You know, you wouldn't be in this mess if they hadn't scrapped the optimization...ah, forget it.
Come on you Golf Digest panelists, write up your thoughts, observations and memories of the first-ever panelist summit. Email them in, post in the comments here, we want to hear about it! And no more of these phone calls and cryptic emails informing me that my Golfobserver column was not far off.
Over on Golf Club Atlas, panelist attendee Bill Schulz writes about Jack Nicklaus's comments on Augusta (an identical description was shared to me by another panelist):
Nicklaus received a loud applause from the group when he criticized the recent changes at Augusta National. He said that he does not recognize the current course and that the original design features of the wide fairways with strategic angles of attack are being deleted. I think he cited the extremely narrow 7th hole as one such example.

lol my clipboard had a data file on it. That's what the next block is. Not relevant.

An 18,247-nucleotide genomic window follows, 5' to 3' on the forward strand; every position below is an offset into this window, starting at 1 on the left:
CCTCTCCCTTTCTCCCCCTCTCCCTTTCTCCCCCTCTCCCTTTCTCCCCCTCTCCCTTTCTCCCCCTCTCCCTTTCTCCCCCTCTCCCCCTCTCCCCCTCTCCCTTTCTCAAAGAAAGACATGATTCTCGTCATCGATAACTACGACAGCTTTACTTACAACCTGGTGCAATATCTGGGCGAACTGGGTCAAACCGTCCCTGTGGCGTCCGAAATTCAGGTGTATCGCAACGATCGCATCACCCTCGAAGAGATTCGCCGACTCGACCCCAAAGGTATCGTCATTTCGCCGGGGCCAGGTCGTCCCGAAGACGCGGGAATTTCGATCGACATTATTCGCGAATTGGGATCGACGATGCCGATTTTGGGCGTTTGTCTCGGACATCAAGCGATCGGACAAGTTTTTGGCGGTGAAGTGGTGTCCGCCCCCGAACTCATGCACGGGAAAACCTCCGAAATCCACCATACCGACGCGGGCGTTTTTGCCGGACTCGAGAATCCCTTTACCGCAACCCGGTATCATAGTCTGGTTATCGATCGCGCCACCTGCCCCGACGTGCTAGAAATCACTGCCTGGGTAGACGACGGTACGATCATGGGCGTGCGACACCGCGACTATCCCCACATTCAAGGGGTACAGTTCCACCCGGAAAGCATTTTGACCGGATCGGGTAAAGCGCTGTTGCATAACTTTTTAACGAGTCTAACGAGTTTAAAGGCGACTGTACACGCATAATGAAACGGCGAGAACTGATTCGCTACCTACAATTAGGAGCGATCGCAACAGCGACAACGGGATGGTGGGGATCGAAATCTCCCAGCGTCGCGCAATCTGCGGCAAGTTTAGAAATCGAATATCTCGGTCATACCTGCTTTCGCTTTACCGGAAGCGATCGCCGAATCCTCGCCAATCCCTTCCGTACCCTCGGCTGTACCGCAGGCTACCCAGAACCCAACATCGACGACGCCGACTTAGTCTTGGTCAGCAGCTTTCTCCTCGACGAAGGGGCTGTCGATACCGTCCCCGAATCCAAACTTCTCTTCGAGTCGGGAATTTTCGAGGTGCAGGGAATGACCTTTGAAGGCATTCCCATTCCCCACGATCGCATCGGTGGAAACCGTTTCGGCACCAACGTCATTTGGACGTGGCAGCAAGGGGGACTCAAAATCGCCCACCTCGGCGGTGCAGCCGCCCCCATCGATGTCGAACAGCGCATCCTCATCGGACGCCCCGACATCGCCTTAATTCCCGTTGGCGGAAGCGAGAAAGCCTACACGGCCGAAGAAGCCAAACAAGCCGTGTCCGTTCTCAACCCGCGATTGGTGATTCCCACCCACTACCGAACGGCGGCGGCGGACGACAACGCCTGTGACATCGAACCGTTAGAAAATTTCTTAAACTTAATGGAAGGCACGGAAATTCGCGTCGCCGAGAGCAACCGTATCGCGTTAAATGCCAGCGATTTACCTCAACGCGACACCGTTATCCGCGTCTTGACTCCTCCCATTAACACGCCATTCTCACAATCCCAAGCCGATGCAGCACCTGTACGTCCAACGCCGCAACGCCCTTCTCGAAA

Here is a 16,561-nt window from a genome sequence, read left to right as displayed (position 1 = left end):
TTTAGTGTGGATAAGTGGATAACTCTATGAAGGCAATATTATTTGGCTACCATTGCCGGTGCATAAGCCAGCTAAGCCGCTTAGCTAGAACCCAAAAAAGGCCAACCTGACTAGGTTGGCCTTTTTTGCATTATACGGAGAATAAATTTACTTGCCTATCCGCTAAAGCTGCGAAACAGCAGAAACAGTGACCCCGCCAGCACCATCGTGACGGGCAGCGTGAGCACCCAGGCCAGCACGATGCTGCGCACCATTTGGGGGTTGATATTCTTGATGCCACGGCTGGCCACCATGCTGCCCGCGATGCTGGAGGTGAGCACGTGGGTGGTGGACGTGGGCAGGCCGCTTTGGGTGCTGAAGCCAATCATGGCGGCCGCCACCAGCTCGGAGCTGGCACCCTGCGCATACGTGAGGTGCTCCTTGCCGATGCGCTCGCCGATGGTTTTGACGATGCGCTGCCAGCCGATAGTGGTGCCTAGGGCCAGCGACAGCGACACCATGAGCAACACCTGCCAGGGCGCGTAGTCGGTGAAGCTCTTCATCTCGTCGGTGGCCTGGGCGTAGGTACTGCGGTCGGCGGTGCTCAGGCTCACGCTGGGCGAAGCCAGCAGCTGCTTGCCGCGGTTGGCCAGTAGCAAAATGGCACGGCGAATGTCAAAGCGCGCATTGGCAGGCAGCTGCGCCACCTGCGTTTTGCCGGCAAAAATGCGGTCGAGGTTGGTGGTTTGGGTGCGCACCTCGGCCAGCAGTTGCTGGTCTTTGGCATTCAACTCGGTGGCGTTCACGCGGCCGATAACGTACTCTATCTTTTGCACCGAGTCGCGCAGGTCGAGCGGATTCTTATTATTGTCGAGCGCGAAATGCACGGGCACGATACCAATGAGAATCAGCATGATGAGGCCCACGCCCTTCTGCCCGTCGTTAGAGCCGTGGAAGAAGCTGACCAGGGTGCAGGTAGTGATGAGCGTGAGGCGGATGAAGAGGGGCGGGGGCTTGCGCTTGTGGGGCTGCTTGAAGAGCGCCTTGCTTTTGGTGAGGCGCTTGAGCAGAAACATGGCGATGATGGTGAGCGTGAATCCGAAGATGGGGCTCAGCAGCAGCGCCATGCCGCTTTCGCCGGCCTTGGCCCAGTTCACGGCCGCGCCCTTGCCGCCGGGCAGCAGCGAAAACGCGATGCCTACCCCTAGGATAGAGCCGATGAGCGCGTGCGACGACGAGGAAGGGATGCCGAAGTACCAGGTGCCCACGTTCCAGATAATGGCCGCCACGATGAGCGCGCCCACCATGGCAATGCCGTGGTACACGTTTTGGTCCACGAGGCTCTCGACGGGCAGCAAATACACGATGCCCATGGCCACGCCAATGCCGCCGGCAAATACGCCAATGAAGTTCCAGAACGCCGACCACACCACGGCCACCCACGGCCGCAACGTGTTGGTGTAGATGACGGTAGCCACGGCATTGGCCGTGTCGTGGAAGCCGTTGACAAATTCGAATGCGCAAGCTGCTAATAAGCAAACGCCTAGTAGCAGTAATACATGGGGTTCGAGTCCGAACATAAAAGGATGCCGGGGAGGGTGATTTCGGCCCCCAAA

Nicklaus made these criticisms of Augusta National and the earlier comments I repeated regarding Shadow Creek with the architect of these projects, Tom Fazio, standing in the back of the room. But I do not feel Nickalus was being disrespectful, just speaking his mind.
This sounds familiar (thanks to reader Michael for this):
The Australian PGA Tour has fined its own chairman, Wayne Grady, as the fallout over Moonah Links continued yesterday on the final day of the Australian Open.
Grady was fined an undisclosed sum over his verbal spray directed at Australian Golf Union executive director Colin Phillips on Friday. At least three other players — Stephen Leaney, Stuart Appleby and Craig Parry — are also to be fined for their criticisms of the course and the AGU, which runs the Open.
The fines come from the tour's tournament director Andrew Langford-Jones.